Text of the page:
He still loves perogies, he still hates mosquitoes and still calls Dauphin his place of birth.
NHL coach Barry Trotz is back in western Manitoba, where he grew up with hockey to celebrate Dauphin's Stanley Cup victory.
"The nice thing about the cup is that you share it with everyone, it's the best trophy in the sport," Trotz said Tuesday night when the city of Dauphin designated part of his former street, 5th Avenue Southeast, as Barry Trotz Way.
In June, Trotz & # 39; s Washington Capitals beat the Vegas Golden Knights to win the first Stanley Cup of the franchise.
It was also the first league championship in 19 seasons as head coach for Trotz, who will coach the New York Islanders in the upcoming NHL season.
Trotz said that he did not feel stress during the playoff run this spring and called that a first in his career.
"I believed in what we do and what we did at this point, which was probably the first year that I said we're going to try very hard, and I'm going to coach and I'm going to enjoy the playoffs, & # 39; Trotz.
"It was probably the first year that I was not focused on winning the cup, I was focused on the process of enjoying the trip and enjoying the trip."
After the victory, he said he had celebrated more than he had since he was twenty, although he did not party as fast as Captain Captain Alex Ovechkin with the Stanley Cup.
"It has such a great history, if it could only talk, we would have some of the biggest stories ever," said Trotz about the ship, which arrives in Dauphin on Wednesday morning.
"Instead of just taking a picture of it and looking at it, you can touch it and you can drink it," he said. "And then you come to a smaller group, which I want to reach at the end of the night, [Wednesday] night and just family.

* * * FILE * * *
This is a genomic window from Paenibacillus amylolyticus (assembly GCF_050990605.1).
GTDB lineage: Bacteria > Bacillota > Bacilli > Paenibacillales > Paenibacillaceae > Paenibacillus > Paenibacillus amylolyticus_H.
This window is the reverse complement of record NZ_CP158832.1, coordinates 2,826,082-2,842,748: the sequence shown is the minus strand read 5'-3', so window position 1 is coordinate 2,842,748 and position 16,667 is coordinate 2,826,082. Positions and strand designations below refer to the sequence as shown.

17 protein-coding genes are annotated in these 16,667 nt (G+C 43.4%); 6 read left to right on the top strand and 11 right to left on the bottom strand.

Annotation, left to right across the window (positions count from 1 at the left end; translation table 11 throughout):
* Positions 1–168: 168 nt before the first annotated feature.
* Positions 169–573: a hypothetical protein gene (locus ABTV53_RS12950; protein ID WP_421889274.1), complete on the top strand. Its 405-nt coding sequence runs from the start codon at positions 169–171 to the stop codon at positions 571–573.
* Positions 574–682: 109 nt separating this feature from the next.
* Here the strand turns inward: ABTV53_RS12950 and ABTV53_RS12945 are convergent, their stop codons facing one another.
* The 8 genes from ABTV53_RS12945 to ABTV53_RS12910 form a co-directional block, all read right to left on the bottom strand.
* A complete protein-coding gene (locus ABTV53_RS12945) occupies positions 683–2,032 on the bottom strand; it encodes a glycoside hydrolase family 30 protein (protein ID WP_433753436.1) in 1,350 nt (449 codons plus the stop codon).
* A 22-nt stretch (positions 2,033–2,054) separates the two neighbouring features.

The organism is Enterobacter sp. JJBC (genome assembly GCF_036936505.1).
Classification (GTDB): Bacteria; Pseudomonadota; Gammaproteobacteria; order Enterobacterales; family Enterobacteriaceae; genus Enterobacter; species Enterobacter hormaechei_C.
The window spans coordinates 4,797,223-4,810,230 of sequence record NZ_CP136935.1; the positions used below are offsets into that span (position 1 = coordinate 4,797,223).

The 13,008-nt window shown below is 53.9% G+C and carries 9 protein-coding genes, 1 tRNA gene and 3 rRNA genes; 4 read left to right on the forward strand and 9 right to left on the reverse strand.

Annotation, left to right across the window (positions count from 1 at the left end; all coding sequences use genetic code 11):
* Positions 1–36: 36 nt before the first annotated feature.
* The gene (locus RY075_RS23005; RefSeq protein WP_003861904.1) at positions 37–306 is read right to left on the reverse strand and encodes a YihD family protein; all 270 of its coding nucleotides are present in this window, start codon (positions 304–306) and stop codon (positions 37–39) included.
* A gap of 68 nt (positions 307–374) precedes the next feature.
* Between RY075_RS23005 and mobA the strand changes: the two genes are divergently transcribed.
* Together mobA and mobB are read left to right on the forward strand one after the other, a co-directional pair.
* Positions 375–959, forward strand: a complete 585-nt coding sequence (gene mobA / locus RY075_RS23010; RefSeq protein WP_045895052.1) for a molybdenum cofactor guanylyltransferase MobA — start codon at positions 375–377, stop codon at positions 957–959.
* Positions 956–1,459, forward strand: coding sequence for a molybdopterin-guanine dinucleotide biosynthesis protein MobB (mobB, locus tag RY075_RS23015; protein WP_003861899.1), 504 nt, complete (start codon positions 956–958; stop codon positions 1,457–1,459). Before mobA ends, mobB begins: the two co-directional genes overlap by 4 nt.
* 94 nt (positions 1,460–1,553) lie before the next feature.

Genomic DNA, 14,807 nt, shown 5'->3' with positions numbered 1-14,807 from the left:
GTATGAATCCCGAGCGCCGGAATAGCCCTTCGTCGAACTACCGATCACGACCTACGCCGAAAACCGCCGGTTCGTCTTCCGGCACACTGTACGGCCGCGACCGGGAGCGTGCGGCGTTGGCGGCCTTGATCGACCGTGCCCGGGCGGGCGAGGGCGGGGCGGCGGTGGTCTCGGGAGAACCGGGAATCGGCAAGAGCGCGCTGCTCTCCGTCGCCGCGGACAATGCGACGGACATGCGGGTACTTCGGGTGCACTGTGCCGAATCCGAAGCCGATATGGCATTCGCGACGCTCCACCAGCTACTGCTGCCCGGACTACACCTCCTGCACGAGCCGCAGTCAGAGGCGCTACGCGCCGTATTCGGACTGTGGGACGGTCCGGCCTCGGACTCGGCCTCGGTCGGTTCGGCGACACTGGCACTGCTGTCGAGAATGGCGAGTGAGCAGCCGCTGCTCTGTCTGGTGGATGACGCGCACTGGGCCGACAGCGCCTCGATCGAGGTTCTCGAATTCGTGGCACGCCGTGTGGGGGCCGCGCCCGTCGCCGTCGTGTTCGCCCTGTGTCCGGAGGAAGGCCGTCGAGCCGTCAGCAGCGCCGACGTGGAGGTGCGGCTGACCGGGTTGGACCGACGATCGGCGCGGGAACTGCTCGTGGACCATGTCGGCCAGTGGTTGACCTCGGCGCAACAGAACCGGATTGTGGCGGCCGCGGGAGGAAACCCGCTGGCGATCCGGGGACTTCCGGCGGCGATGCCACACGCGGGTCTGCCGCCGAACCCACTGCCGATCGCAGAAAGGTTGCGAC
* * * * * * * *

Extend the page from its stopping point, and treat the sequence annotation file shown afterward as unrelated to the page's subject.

"If you're that far, I think you think it's just a fire pit: you're staring at it and you realize it's something special."
Trotz, who hockeyed at the University of Manitoba before spending 15 seasons with the Nashville Predators and four with the capitals, said he expected Washington to play the Winnipeg Jets in the Stanley Cup final instead of the Vegas Golden Knights.
"They are on the verge of greatness," said Trotz about Winnipeg, adding that he does not believe that the departure of Paul Stastny during the low season will harm the Jets in 2018-19.
"Winnipeg has built a great program, they have some superstars," he said. "The culture they have with guys like Wheeler and Scheifele and Big Buff at the back, Hellebuyck will remain a very good goalkeeper for a long time.
"They have so many pieces, they will be dangerous."
In addition to the street change, the city of Dauphin is holding an afternoon procession for Trotz, who promised to link up to $ 75,000 in charitable donations he made during his stay in his hometown.
Dauphin mayor Allen Dowhan said that a cup win for the Dauphin trainer is a big deal for the city of 8,457, as well as the Junior A Dauphin Kings, the former Trotz team.
"It has been a long time ago," Dowhan said during the reappointment on the street. "It put Dauphin on the hockey card and gave everyone who went through hockey in our community a sense of pride."
With tears in his eyes, Trotz's father Ernie said he knew his son might be doing it as a player in the National Hockey League, but he did not originally see Barry's career behind the bank.
When he said he would be a better coach than a player, I thought he would be a better coach than a player, & # 39; said Ernie Trotz.
He said that the street sign will serve less than a block from home as a daily reminder of the victory of his son Stanley Cup.
"When he won, I just collapsed," said the older Trotz. He remembered how he watched the cup match on TV, just houses away. "I had tears in my eyes, me and the woman."